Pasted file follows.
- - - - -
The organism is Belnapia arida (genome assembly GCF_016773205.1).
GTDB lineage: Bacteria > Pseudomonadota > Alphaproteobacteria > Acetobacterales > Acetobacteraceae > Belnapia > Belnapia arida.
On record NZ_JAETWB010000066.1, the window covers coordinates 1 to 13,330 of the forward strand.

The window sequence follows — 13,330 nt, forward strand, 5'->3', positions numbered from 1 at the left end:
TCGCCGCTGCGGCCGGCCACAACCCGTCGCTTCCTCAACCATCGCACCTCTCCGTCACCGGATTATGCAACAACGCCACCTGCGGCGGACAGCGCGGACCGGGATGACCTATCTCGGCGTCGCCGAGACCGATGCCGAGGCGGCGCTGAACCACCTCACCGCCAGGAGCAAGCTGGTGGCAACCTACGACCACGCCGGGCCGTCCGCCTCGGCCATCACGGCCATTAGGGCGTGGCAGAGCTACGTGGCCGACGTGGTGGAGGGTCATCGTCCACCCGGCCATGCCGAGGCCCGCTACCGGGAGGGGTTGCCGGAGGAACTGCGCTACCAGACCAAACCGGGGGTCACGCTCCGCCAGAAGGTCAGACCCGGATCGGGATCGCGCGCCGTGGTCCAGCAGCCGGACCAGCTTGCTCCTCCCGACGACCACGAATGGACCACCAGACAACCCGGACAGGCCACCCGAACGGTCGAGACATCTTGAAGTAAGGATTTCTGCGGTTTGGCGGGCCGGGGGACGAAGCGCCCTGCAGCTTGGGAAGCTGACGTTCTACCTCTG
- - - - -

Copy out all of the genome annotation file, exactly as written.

The organism is Belnapia arida (genome assembly GCF_016773205.1).
GTDB lineage: Bacteria > Pseudomonadota > Alphaproteobacteria > Acetobacterales > Acetobacteraceae > Belnapia > Belnapia arida.
On record NZ_JAETWB010000066.1, the window covers coordinates 1 to 13,330 of the forward strand.

The window sequence follows — 13,330 nt, forward strand, 5'->3', positions numbered from 1 at the left end:
TCGCCGCTGCGGCCGGCCACAACCCGTCGCTTCCTCAACCATCGCACCTCTCCGTCACCGGATTATGCAACAACGCCACCTGCGGCGGACAGCGCGGACCGGGATGACCTATCTCGGCGTCGCCGAGACCGATGCCGAGGCGGCGCTGAACCACCTCACCGCCAGGAGCAAGCTGGTGGCAACCTACGACCACGCCGGGCCGTCCGCCTCGGCCATCACGGCCATTAGGGCGTGGCAGAGCTACGTGGCCGACGTGGTGGAGGGTCATCGTCCACCCGGCCATGCCGAGGCCCGCTACCGGGAGGGGTTGCCGGAGGAACTGCGCTACCAGACCAAACCGGGGGTCACGCTCCGCCAGAAGGTCAGACCCGGATCGGGATCGCGCGCCGTGGTCCAGCAGCCGGACCAGCTTGCTCCTCCCGACGACCACGAATGGACCACCAGACAACCCGGACAGGCCACCCGAACGGTCGAGACATCTTGAAGTAAGGATTTCTGCGGTTTGGCGGGCCGGGGGACGAAGCGCCCTGCAGCTTGGGAAGCTGACGTTCTACCTCTG